Assumptablog

Call to tax ‘hidden’ sugar in pre-mixed alcoholic drinks

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A barman pouring drinks in Fluid bar, 40 Charterhouse Street in Clerkenwell, London.

Many “ready to drink” pre-mixed spirits are packed with excessive sugar and hidden calories and should be subject to a sugar tax like fizzy drinks, health experts say.

Action on Sugar is concerned people are consuming more than they should, without realising it.

The team based at Queen Mary University of London looked at hundreds of products sold in UK shops and online.

Some contained eight teaspoons of sugar in one small 250ml can.

Gin in a tin

The sweetest gin and mixer was Classic Combinations Pink Gin and Tonic, containing 27g of sugar (nearly seven teaspoons) in a 250ml can – the same sugar content as Coke.

An Archers Schnapps and Lemonade and a Malibu and Cola both contained 33g per 250ml can.

Nine out of 10 of the pre-mixed spirits and cocktails in the study did not have clear on-pack information about the sugar content within, the researchers found.

These products are not legally required to have a nutrition label on them.

How much added sugar per day?

  • Adults should have no more than 30g
  • Seven- to 10-year-olds should have no more than 24g
  • Four- to six-year-olds should have no more than 19g

Action on Sugar says sugary alcoholic drinks are contributing to:

  • obesity
  • type 2 diabetes
  • various cancers
  • liver damage
  • tooth decay

Chairman Graham MacGregor, professor of cardiovascular medicine at Queen Mary University of London, said: “It is a national scandal that because these drinks contain alcohol, they are not subject to the sugar tax or any form of coherent nutrition labelling.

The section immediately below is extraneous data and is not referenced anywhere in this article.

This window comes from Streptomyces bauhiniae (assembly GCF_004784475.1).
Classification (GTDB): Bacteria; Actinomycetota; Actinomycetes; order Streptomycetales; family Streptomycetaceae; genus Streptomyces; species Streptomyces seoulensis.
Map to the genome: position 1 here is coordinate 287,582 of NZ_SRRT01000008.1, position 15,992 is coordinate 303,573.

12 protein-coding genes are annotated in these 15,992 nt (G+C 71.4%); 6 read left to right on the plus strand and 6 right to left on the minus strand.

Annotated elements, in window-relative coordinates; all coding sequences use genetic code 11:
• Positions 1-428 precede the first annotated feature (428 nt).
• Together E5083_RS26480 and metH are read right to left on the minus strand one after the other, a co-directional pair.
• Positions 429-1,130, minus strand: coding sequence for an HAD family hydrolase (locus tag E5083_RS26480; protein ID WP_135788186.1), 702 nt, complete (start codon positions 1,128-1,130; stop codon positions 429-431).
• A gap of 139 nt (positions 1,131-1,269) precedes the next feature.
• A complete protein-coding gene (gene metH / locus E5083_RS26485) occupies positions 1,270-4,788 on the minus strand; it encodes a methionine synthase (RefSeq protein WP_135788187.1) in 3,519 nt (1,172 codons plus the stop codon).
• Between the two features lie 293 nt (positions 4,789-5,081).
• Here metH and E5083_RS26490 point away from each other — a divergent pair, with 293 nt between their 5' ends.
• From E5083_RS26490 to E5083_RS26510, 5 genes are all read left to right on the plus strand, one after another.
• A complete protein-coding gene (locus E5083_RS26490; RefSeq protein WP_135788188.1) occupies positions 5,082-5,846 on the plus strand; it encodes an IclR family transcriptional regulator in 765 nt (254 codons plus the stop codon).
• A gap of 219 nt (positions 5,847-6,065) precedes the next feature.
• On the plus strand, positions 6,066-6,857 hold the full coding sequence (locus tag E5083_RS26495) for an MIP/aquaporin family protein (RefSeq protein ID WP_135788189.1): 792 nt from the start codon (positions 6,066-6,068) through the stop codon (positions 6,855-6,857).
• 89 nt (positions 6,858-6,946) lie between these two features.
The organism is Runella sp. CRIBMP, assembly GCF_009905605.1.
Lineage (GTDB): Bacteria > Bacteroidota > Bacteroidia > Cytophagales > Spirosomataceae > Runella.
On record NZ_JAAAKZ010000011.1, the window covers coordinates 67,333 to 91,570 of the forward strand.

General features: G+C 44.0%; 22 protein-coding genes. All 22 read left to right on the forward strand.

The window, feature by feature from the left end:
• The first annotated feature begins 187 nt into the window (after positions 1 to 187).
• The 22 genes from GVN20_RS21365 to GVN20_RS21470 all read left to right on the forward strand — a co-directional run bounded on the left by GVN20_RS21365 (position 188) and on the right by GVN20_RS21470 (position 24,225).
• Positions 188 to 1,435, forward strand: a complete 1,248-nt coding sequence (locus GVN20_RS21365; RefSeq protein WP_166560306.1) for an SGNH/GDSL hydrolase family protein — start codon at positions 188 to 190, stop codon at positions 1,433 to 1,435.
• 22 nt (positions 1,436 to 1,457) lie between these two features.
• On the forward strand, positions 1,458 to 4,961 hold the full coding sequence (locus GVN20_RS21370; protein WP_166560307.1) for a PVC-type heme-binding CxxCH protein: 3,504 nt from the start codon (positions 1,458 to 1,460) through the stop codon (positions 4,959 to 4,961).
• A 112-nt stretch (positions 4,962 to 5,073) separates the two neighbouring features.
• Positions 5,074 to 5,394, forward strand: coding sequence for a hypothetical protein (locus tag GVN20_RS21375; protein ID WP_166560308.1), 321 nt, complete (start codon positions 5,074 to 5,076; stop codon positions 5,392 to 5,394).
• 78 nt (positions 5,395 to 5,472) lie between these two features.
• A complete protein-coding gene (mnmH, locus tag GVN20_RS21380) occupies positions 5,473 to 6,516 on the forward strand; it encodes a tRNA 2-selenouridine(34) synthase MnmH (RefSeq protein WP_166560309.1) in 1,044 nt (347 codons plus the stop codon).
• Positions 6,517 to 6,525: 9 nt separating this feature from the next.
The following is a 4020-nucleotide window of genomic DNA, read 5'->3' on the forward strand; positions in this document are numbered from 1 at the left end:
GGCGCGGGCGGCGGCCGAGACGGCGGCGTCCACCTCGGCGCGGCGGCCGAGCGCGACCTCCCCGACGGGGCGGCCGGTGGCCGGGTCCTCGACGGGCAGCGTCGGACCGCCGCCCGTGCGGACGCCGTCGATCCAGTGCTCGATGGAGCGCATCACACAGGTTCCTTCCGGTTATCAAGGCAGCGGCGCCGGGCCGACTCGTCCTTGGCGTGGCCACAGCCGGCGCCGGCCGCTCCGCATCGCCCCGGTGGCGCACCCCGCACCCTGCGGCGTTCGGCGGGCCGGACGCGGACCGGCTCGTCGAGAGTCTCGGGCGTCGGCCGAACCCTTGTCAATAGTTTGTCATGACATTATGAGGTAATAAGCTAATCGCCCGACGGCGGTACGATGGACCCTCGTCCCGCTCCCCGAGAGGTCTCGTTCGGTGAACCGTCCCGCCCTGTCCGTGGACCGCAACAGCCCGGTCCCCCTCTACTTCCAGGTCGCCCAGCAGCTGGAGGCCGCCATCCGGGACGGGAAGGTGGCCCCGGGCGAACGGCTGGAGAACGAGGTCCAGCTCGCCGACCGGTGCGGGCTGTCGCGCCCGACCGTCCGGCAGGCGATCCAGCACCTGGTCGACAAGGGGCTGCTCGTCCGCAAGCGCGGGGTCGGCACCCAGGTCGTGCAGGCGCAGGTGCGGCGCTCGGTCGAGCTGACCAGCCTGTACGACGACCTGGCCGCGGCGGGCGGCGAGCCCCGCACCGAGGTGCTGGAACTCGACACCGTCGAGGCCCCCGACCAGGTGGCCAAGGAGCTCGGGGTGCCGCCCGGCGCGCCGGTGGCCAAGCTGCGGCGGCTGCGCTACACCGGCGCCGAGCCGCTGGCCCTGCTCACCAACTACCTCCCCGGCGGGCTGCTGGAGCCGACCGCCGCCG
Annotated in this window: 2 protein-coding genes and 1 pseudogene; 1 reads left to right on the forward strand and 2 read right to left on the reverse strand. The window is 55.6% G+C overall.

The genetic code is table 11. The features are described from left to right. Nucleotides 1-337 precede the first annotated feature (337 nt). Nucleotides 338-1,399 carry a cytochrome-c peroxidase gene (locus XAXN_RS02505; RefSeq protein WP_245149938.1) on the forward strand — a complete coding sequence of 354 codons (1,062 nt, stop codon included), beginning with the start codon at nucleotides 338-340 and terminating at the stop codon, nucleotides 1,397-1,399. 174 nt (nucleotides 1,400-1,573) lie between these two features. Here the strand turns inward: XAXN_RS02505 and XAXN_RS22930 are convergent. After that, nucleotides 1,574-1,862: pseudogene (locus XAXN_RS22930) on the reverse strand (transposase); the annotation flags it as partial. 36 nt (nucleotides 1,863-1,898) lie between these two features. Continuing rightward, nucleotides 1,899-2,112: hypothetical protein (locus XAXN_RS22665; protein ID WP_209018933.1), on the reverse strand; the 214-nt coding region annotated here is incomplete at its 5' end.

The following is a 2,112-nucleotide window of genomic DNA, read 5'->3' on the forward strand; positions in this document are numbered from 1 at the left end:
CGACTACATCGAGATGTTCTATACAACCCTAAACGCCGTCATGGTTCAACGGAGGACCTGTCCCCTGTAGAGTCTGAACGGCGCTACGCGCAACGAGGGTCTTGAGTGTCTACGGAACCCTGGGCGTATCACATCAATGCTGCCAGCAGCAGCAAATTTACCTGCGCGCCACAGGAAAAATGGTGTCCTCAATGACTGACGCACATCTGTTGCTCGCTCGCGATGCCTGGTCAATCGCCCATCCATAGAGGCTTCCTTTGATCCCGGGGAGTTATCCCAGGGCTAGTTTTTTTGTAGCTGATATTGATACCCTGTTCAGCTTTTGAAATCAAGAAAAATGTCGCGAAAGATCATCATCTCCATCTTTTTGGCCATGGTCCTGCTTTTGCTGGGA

“The new government needs to act now by taking control of the alcohol industry and stop them from exploiting vulnerable young adults.”

Prof Sir Ian Gilmore, who chairs the Alcohol Health Alliance, said: “Consumers have the right to know exactly what they are drinking.

“This latest research demonstrates – once again – that the current system of the self-regulation of alcohol labelling isn’t working and the industry is not taking its responsibilities seriously.

“Shoppers who buy alcohol get less information about what’s in their drink than those who buy milk or orange juice. This is simply outrageous.”

John Timothy, of the Portman Group, which represents alcohol producers and brewers in the UK, said: “The industry has signed up to a number of Europe-wide voluntary commitments on nutrition which will give consumers access to information both on labels and through websites within the next two years.

“Many drinks producers also already offer lower calorie alternatives to give consumers greater choice.”

A Treasury spokesperson said: “Pre-mixed spirit drinks are taxed through alcohol duties, which are at a significantly higher rate than the childhood obesity focussed soft drinks industry levy. These raise over £12bn a year which helps pay for vital public services such as the NHS.”

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